The Iowa Freedom of Information Council believes that law enforcement agencies in Iowa are undermining public respect and confidence in the agencies by prohibiting people from obtaining police video of encounters with the public. This Des Moines Register article involves one such case.
By Jason Clayworth
Des Moines Register
A Des Moines man has filed a lawsuit alleging that Windsor Heights is relying on a controversial interpretation of Iowa’s public records law to block him from obtaining police video he says would show his vehicle was illegally stopped and searched.
Frank Meeink was cited and later pleaded guilty to operating a non-registered vehicle as a result of the June 19 stop for expired license plates. He was fined $50.
Windsor Heights Police Officer Andrew Nissen claimed that after the stop that he smelled marijuana. Despite Meeink’s objections, Nissen searched his vehicle, said Robert Rehkemper, a West Des Moines lawyer who represents Meeink.
No drugs were found. No charges beyond the traffic citation were filed.
Meeink subsequently requested records, including police video, in an attempt to review whether civil rights violations resulted from the search.
Windsor Heights has refused to release the records, saying they are part of a police investigation. It is a controversial and relatively recent interpretation of Iowa law that says placement of a comma in the Iowa law means the records can be withheld from the public indefinitely.
Rehkemper says the city has violated the state’s open records law in its refusal to release the records. He has filed a lawsuit on behalf of Meeink asking Iowa courts to force the city to produce the records, issue an injunction prohibiting the city from such future action and to pay $500 in damages.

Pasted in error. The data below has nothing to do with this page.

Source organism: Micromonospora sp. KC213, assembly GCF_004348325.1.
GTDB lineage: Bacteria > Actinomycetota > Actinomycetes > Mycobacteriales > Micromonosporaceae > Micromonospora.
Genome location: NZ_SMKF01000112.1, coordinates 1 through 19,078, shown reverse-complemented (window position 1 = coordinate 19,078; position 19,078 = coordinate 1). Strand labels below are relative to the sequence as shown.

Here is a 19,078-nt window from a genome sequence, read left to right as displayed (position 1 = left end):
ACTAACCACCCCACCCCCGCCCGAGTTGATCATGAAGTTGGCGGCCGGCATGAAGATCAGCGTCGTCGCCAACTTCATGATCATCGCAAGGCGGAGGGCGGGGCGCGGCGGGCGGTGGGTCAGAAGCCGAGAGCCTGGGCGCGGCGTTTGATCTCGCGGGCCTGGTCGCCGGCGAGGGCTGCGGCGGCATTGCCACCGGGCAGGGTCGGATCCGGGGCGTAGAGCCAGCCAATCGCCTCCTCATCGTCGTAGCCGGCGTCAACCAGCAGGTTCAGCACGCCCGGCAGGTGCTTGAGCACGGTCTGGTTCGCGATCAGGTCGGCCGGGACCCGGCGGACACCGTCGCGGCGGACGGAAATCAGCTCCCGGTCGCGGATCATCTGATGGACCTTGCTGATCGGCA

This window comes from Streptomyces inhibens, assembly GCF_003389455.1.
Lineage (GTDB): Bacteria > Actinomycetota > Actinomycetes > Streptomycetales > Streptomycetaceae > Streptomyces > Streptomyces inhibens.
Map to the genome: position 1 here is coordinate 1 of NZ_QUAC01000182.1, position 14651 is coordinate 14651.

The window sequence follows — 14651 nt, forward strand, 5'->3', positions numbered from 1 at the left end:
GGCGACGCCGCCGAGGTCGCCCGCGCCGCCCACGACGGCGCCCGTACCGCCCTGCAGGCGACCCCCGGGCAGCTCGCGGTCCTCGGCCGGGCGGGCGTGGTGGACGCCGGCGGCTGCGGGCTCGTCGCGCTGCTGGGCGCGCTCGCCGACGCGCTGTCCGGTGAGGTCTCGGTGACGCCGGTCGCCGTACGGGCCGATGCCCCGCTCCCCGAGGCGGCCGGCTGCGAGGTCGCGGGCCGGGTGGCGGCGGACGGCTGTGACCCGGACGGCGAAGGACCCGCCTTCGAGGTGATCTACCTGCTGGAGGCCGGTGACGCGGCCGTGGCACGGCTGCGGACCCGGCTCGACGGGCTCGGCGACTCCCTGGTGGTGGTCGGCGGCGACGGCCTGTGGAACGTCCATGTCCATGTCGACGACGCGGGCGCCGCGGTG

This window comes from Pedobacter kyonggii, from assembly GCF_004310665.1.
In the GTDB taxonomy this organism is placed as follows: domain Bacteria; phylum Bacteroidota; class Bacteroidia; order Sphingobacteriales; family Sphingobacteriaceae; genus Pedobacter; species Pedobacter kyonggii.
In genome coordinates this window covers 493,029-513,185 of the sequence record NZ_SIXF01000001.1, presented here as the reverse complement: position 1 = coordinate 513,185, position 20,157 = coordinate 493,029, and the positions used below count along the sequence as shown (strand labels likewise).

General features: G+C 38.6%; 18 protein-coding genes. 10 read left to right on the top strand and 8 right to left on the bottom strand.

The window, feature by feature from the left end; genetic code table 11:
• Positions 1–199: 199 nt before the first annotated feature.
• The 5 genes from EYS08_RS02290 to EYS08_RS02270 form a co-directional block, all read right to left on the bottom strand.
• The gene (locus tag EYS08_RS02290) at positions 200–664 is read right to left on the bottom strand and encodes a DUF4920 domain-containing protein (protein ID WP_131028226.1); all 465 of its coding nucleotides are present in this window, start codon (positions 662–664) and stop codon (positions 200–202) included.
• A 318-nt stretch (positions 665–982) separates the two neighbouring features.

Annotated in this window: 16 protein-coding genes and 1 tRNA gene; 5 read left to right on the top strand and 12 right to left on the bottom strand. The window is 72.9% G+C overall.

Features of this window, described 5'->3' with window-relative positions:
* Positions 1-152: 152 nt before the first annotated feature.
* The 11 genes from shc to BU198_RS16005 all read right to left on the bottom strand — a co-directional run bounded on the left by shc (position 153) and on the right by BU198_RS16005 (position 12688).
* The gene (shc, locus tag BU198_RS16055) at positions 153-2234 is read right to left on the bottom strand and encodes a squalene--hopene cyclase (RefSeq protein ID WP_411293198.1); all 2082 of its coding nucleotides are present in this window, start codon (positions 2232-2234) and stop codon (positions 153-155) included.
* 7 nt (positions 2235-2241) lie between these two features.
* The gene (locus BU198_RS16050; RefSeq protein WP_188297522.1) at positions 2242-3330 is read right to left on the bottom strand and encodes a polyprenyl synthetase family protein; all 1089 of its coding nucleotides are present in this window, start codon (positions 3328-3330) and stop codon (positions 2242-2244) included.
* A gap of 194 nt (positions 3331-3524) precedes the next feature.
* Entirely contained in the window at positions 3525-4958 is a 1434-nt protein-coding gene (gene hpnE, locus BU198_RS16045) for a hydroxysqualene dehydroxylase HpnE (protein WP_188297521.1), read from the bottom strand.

Windsor Heights Interim Chief Derek Meyer declined to talk about the records denial, citing ongoing litigation. He further declined to specify whether his department now considers all law enforcement video as closed to the public.
Rehkemper says the city’s actions breeds public distrust of law enforcement. The incident occurred on a public street and involves only Meeink, circumstances he believes should eliminate privacy concerns sometimes associated with police video.
“The fact that they are persistently refusing to provide us a recording of a traffic stop that doesn’ even involve any type of indictable misdemeanor I can’t understand other than they don’t want to release objective evidence that they violated my client’s constitutional rights,” Rehkemper said